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Wednesday, 9 November 1910
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Senator RAE (New South Wales) . - I have no desire to delay the passing of the Bill, but it occurs to me that, although an improvement may have cost a considerable sum, its value may not represent anything like that sum. A land-owner may have erected a costly building upon his land - a building which would be useless to the Government when it was acquired.

For example, he may build a highlyornamental mansion-

Senator Lt Colonel Sir Albert Gould - Why should he not be paid its value?

Senator RAE - I am merely pointing out that the cost of an improvement does not necessarily represent its value.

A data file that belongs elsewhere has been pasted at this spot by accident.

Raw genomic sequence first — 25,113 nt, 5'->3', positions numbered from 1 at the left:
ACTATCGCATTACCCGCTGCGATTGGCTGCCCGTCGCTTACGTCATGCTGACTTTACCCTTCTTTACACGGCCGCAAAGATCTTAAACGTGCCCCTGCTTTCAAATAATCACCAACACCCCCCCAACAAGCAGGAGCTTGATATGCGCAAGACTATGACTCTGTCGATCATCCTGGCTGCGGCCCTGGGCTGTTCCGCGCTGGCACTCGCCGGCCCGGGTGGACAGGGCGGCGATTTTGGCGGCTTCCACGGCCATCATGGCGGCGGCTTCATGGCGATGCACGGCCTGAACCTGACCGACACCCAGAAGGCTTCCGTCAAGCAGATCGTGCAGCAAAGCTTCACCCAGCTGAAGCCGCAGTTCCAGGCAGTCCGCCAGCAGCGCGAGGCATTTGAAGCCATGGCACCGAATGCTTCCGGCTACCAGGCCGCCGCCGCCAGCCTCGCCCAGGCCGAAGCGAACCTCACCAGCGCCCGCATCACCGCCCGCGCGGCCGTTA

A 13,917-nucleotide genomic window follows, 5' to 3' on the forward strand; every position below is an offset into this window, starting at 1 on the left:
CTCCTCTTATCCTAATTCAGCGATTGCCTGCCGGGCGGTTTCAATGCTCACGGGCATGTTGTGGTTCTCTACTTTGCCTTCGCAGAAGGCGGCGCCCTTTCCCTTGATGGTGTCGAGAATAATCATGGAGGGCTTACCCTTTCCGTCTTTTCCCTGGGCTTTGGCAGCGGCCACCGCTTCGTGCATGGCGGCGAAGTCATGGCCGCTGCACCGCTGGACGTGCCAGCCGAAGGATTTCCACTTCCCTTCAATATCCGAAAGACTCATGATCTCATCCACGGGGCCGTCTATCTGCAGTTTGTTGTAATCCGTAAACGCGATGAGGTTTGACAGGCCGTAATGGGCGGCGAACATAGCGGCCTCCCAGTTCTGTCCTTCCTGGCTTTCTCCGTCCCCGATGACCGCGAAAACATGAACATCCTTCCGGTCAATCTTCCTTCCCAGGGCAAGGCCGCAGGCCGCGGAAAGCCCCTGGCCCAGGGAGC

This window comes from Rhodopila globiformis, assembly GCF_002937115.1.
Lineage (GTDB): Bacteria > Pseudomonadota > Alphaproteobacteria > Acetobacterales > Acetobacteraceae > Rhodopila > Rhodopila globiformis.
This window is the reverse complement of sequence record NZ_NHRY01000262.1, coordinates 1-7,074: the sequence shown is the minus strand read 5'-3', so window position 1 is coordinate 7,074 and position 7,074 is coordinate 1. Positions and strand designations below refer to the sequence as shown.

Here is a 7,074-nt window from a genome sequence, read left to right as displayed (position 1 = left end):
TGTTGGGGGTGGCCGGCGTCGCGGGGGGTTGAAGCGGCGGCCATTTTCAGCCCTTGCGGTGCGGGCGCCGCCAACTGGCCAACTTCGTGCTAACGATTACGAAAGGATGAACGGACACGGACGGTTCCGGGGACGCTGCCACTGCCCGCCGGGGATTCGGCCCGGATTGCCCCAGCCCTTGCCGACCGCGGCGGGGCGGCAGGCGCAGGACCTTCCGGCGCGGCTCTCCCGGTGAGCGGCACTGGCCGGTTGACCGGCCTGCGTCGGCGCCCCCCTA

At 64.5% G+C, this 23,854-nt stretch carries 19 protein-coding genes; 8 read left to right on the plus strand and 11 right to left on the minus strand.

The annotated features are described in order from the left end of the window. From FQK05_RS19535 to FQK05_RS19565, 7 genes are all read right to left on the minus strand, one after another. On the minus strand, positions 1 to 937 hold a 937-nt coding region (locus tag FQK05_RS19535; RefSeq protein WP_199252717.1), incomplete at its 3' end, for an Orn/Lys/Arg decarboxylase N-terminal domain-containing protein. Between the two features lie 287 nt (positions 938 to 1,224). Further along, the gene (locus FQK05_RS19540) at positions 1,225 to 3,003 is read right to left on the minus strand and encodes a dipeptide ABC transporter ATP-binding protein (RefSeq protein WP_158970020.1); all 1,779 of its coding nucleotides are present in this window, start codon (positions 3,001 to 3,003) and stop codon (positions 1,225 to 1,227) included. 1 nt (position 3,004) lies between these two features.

Senator Lt.-Colonel Sir ALBERTGOULD (New South Wales) [8.31},- If the Government see fit to resume land, the least they can do is to compensate the owner by giving him the value of the improvements which he has placed upon it. Surely they do not wish to rob him of what he has spent upon the land while it was his own, and while he was at liberty to do what he chose with it ! Even if he has erected the highly-ornamental building of which Senator Rae has spoken, he ought to be paid its value to him, irrespective of whether it represents a large or a small sum. That is a fair principle to apply, so far as compensation for improvements is concerned. But I would direct attention to the fact that, under this Bill, the Government will be able to say to a freeholder in twenty or thirty years' time, " We are going to resume your land, and we will compensate you for it by paying you an amount equal to its value twenty or thirty years ago." As a matter of fact, its value twenty or thirty years hence may be considerably more than its value at Ihe present juncture. Surely we shall be going to extremes if we permit the Government to say to a land-owner, " We intend to ante-date the value of your land for a term of years." I would further remind honorable senators that if an owner wished lo sell his land in such circumstances, he would not be able to get for it more than it was worth to-day. I really think that some period should be specified within which it should be necessary for the Government to exercise their powers of resumption. I think that a term of two or three years should be fixed. However much we may believe in the principle of land nationalization, the rights of the individual must be considered. Consequently, some time limit should be imposed, within which it should be necessary for the Government to exercise their power to resume land at its value at the time of the passing of this Act.

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